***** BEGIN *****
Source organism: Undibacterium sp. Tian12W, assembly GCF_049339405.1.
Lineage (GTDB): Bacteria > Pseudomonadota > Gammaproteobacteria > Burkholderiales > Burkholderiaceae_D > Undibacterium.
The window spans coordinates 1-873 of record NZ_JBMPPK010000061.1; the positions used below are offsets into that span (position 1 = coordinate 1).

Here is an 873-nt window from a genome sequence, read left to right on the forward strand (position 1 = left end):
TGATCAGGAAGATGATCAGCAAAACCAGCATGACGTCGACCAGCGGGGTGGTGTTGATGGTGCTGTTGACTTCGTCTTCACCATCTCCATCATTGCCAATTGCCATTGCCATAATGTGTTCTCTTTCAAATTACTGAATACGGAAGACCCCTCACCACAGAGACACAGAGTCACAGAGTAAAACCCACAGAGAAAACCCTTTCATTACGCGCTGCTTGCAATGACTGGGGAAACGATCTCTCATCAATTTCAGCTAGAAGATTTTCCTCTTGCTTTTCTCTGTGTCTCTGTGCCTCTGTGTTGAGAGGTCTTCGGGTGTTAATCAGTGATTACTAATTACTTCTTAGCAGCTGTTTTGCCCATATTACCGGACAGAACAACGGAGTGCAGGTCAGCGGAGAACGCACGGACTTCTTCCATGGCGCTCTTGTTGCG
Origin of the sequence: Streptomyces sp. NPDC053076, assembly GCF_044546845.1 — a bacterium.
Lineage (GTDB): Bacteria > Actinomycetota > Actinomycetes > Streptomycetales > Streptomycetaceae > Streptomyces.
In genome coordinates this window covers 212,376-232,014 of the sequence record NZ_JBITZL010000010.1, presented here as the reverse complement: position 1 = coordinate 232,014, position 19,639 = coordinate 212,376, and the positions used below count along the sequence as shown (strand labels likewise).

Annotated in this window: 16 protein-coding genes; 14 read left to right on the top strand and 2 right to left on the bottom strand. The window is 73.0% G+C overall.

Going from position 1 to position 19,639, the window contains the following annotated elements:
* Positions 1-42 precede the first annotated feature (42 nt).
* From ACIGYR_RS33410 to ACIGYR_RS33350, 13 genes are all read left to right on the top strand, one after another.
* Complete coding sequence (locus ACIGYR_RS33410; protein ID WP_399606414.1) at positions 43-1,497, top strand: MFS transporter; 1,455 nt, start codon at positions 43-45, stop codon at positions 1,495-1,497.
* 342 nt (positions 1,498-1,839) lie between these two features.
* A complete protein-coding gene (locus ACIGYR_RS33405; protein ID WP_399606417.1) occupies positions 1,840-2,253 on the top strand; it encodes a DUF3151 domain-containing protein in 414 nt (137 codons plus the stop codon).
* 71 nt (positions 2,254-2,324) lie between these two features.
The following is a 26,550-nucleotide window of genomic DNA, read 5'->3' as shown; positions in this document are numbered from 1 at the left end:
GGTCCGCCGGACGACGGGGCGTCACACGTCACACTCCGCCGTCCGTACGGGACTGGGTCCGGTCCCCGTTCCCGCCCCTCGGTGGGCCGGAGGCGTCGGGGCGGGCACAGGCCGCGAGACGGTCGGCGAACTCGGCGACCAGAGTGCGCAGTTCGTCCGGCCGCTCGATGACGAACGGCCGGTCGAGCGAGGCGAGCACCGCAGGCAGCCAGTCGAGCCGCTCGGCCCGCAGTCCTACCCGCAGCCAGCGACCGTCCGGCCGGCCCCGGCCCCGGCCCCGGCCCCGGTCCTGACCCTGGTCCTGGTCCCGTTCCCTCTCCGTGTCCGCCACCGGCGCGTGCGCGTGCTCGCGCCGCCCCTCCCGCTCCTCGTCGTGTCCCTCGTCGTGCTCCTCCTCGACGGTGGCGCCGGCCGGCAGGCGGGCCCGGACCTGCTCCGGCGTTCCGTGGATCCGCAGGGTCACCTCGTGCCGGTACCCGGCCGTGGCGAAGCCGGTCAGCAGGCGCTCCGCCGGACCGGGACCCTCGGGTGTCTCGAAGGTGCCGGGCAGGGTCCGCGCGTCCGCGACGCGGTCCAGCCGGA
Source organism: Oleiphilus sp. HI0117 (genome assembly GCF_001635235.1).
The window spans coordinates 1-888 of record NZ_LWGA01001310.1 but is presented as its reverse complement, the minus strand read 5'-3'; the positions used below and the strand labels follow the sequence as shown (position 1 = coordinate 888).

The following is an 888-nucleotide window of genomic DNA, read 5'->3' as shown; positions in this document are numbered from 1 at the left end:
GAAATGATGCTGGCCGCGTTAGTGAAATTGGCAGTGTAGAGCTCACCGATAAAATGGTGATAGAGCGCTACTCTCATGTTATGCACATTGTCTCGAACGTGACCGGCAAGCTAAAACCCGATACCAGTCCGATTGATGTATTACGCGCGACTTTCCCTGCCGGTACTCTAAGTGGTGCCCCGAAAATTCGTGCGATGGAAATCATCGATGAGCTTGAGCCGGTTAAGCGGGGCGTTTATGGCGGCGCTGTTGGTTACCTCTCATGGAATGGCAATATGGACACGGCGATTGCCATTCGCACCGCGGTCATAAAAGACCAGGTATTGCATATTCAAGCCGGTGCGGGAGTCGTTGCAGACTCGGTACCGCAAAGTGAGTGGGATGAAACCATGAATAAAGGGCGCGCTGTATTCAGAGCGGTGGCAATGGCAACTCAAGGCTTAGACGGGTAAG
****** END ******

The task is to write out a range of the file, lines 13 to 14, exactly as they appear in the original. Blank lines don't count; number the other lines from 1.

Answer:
* Complete coding sequence (locus ACIGYR_RS33410; protein ID WP_399606414.1) at positions 43-1,497, top strand: MFS transporter; 1,455 nt, start codon at positions 43-45, stop codon at positions 1,495-1,497.
* 342 nt (positions 1,498-1,839) lie between these two features.